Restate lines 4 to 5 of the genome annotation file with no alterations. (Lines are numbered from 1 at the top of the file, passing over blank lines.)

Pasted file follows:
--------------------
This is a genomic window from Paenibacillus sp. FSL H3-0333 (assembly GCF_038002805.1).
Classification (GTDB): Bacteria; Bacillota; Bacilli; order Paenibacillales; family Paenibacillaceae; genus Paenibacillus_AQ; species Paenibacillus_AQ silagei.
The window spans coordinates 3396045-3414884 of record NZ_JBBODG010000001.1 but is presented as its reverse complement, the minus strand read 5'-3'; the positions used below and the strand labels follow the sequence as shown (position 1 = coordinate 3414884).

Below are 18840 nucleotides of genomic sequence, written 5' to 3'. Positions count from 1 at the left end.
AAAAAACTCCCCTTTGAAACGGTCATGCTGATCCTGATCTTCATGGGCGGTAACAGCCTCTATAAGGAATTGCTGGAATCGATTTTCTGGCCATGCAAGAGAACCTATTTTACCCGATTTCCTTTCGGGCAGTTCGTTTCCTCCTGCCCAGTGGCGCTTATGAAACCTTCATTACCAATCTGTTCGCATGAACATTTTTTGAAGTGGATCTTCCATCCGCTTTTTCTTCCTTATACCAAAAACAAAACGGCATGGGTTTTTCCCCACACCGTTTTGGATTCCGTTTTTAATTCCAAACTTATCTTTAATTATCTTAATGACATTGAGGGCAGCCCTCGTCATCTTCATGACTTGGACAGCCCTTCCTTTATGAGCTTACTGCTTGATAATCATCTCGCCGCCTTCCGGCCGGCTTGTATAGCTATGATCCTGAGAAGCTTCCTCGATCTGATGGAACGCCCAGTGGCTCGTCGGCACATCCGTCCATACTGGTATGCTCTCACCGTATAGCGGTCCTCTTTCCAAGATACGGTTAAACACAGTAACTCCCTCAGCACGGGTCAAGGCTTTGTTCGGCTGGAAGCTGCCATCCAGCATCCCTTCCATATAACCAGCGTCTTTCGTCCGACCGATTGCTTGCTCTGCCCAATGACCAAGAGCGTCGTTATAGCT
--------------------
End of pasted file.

Below are 18840 nucleotides of genomic sequence, written 5' to 3'. Positions count from 1 at the left end.
AAAAAACTCCCCTTTGAAACGGTCATGCTGATCCTGATCTTCATGGGCGGTAACAGCCTCTATAAGGAATTGCTGGAATCGATTTTCTGGCCATGCAAGAGAACCTATTTTACCCGATTTCCTTTCGGGCAGTTCGTTTCCTCCTGCCCAGTGGCGCTTATGAAACCTTCATTACCAATCTGTTCGCATGAACATTTTTTGAAGTGGATCTTCCATCCGCTTTTTCTTCCTTATACCAAAAACAAAACGGCATGGGTTTTTCCCCACACCGTTTTGGATTCCGTTTTTAATTCCAAACTTATCTTTAATTATCTTAATGACATTGAGGGCAGCCCTCGTCATCTTCATGACTTGGACAGCCCTTCCTTTATGAGCTTACTGCTTGATAATCATCTCGCCGCCTTCCGGCCGGCTTGTATAGCTATGATCCTGAGAAGCTTCCTCGATCTGATGGAACGCCCAGTGGCTCGTCGGCACATCCGTCCATACTGGTATGCTCTCACCGTATAGCGGTCCTCTTTCCAAGATACGGTTAAACACAGTAACTCCCTCAGCACGGGTCAAGGCTTTGTTCGGCTGGAAGCTGCCATCCAGCATCCCTTCCATATAACCAGCGTCTTTCGTCCGACCGATTGCTTGCTCTGCCCAATGACCAAGAGCGTCGTTATAGCT